Learn More ad
cfc ad

Education Archive

Health and Mental Health in Adults with Intellectual Disability: Findings from a large, nationally representative database

  • Dates: 15 – 15 Sep, 2015


View PowerPoint Slides

Content

This presentation will explore the findings and implications that are possible when using a US developmental disability (DD) protocol for health research.  The National Core Indicators (NCI) is a quality management protocol for the developmental disabilities service delivery system directed by the Human Services Research Institute and the National Association of State Directors of Developmental Disabilities Services.  This protocol requires a sample of at least 400 adults with developmental disabilities to be randomly drawn from state DD service registries from each state participating in the NCI protocol.  This unique sample provides a rich opportunity to conduct research that is well powered and generalizes to US adults receiving DD services.  We will discuss the findings from two recent studies using the NCI to explore the health and mental health of adults with DD: Race and Health Disparities in Adults with Intellectual and Developmental Disabilities Living in the United States and Mental Health for People with Intellectual Disability: The impact of stress and social support.  We learned that older adults are generally more likely to receive health care services than younger counterparts, that level of intellectual disability predicted health care utilization and that membership in an ethnic or racial minority group was associated with decreased utilization of certain health services.  We found that 36.6% of our sample had a co-occurring mental health problem and that both mental illness and behavior problems varied by living situation and level of intellectual disability. Stress and lack of social support significantly predicted mental illness and behavior problems and social support even after controlling for gender, level of ID and place of residence.  Opportunities for using the NCI data for future research will be discussed.

Speakers
Haleigh M. Scott, MA
Haleigh Scott is a PhD candidate at The Ohio State University in the field of Intellectual and Developmental Disabilities Psychology.  She is currently completing a full time clinical internship at Nationwide Children’s Hospital Center for Autism Spectrum Disorders. Her research interests include the mental and physical health of people with developmental disabilities, taking a holistic view of the various factors, both physical and psychosocial, that influence overall well-being. She has been an active member of AAIDD for four years and is currently serving as the Secretary of the Student and Early Career Interest Group.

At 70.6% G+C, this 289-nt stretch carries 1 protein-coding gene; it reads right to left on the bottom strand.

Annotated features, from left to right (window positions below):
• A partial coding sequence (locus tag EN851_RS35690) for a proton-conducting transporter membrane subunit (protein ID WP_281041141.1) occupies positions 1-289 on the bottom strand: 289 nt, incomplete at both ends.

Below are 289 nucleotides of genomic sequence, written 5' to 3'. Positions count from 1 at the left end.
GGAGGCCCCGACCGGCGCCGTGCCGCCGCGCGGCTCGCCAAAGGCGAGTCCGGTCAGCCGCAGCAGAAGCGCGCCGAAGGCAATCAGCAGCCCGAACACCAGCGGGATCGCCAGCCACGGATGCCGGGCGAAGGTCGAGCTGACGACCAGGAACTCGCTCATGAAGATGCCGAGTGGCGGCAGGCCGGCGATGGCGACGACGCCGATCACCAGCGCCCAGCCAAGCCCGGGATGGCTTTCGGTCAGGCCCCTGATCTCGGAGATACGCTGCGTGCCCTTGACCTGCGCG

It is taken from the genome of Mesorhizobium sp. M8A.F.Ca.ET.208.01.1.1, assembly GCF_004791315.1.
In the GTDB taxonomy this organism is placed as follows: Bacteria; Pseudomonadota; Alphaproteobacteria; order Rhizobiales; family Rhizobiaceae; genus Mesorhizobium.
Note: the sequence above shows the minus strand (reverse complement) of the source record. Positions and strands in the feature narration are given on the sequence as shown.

Susan M. Havercamp, PhD
Susan Havercamp’s current research and clinical interests focus on physical and mental health issues in people with disabilities, especially developmental disabilities. She has contributed to health surveillance activities, health promotion programs, and healthcare provider education to improve the health and healthcare for children and adults with disabilities. Believing that the solution to the problem of health disparities for people with disabilities lies in education, Dr. Havercamp provides disability training to healthcare providers. She serves as the disability issue representative to the Group on Diversity and Inclusion at the Association of American Medical Colleges (AAMC).  Dr. Havercamp is the Principal Investigator of the Centers for Disease Control and Prevention (CDC) funded Ohio Disability and Health Program (ODHP). ODHP is a partnership between the Ohio Department of Health and Ohio’s two University Centers of Excellence in Developmental Disabilities (UCEDDs): the Nisonger Center and the University of Cincinnati UCEDD at Cincinnati Children’s Hospital Medical Center. She is also a consulting editor for Intellectual and Developmental Disabilities and the book review editor for the Journal on Mental Health Research in Intellectual Disabilities. In addition, she is a chair member on the Research Committee for the National Association for the Dually Diagnosed, on the Board of Directors of the Human Services Research Institute, and a member of the NADD Professional Certification Committee. Dr. Havercamp is a founding member of the AAIDD Student and Early Career Professional Committee and is currently serving a four-year leadership role on the AAIDD Board of Directors. She will serve as an academic partner and key stakeholder in implementing health promotion throughout Ohio with the state DD Council, Disability and Health Program and key community based organizations to continue their work toward outreach, sustainability, and impact in Ohio.